Intel Smart City Tech Furthers City’s ‘Green Goals’
The project, known as Smart Cities USA, is expected to help drive San José’s economic growth, foster 25,000 clean-tech jobs and create environmental sustainability.
The pilot program in San José is Intel’s first smart city implementation in the US. The scalability of Intel architecture enables the intelligence and flexibility necessary for cities across the country to quickly deploy a range of smart city solutions for everything from air and water quality to traffic and parking management to communications systems and other city infrastructure, the company says.
The joint project was selected to be showcased this week as part of the White House SmartAmerica Challenge. The program is a White House Presidential Innovation Fellow initiative that aims to bring together research in Cyber-Physical Systems and the internet of things and combine test beds, projects and activities from different sectors, including smart manufacturing, healthcare, smart energy, intelligent transportation and disaster response. The goal of the SmartAmerica Challenge is to show tangible and measurable benefits to the US economy and the daily lives of American citizens.
Cities consume two-thirds of the world’s energy, according to the UN. To address the escalating demands of existing and future residents, cities are looking for ways to introduce more technology to become “smarter” about the use of limited resources.
The Smart Cities USA pilot project will give San José residents real-time, local data that can inform their personal decisions. For example, the community will better understand how they can help “Spare the Air” on poor air quality days. When there is a local air quality alert, residents can choose to take public transit, bicycle or carpool to get to work or school and thus reduce emissions and improve air quality.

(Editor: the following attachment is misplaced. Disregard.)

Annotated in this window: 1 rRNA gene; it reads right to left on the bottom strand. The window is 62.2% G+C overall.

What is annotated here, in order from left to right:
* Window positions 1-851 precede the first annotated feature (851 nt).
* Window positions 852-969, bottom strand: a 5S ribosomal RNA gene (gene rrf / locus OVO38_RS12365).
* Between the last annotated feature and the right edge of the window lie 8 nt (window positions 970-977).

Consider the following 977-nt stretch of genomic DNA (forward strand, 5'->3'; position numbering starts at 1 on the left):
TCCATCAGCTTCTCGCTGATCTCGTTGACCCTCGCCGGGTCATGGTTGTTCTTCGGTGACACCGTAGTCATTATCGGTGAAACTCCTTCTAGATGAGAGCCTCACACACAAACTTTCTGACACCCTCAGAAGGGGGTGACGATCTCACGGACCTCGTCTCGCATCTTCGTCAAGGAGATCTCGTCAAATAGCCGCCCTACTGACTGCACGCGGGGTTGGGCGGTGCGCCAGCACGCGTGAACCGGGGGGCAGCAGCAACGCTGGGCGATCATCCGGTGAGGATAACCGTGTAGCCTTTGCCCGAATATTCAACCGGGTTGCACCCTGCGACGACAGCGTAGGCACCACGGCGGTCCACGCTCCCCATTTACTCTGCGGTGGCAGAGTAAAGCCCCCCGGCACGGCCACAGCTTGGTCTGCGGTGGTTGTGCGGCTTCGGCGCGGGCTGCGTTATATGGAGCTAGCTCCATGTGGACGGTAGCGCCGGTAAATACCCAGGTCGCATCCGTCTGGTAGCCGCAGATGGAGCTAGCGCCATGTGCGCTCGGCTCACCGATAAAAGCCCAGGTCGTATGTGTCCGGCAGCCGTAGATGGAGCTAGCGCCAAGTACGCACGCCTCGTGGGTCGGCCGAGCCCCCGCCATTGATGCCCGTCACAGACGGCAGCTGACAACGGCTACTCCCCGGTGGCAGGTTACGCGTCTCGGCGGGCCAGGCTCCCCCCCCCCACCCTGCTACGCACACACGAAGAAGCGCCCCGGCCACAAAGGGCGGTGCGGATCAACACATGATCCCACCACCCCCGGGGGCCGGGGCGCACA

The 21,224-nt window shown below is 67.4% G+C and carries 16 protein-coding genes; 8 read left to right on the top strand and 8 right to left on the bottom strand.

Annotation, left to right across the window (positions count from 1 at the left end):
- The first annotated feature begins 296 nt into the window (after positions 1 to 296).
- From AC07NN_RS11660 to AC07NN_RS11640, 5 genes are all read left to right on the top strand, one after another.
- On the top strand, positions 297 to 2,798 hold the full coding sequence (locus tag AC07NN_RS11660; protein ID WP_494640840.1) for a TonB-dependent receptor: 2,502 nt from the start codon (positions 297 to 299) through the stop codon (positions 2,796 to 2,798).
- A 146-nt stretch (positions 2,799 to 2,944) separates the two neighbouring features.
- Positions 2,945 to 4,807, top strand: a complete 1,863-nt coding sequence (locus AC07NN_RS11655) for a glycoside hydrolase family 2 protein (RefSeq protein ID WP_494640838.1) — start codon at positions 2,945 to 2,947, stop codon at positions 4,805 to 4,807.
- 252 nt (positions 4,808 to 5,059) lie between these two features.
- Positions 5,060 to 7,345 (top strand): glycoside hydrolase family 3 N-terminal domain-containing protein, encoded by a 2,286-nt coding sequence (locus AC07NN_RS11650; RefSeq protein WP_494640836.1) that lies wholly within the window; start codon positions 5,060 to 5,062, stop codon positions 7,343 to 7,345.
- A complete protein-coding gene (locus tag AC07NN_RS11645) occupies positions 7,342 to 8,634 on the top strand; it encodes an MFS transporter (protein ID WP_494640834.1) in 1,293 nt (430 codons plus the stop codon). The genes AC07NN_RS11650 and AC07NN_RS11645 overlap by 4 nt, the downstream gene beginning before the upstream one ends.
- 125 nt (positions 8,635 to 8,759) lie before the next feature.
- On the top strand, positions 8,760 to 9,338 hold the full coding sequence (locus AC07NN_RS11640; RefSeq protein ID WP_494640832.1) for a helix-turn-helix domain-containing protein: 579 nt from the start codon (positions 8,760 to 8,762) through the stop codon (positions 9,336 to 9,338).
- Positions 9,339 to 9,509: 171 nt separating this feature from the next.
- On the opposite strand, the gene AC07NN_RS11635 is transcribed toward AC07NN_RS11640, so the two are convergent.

San José, known as the Capital of Silicon Valley, is installing a network of sensors to create a “sustainability lens” that uses Intel technology to measure characteristics such as particulates in the air, noise pollution and traffic flow. Such measurement data will produce meaningful insights that will lead to improvements in air quality, noise, transportation efficiency, environmental sustainability, health and energy efficiency.
This project also aligns with the San José Green Vision, a long-term sustainability initiative adopted by the city in 2007 to protect the environment, stimulate economic growth and achieve sustainability.
City governments are projected to collectively invest about $41 trillion over the next 20 years to upgrade their infrastructure. Intel says its technology can help cities cost-effectively manage infrastructure growth and resource sustainability that can help them meet the demands of escalating population rates.
The city of San José has installed a sensor demonstration platform using Intel Gateway Solutions for the Internet of Things with an Intel Quark processor and third-party sensors. Each gateway incorporates Wind River Intelligent Device Platform software with McAfee security features connected to Intel’s Hadoop distribution in the cloud.
IBM and Cisco are the top smart city suppliers, positioned to become global leaders in the market, according to a July 2013 Navigant Research report. The firm forecasts that the global smart city technology market will grow from $6.1 billion in annual revenue in 2012 to $20.2 billion by 2020.
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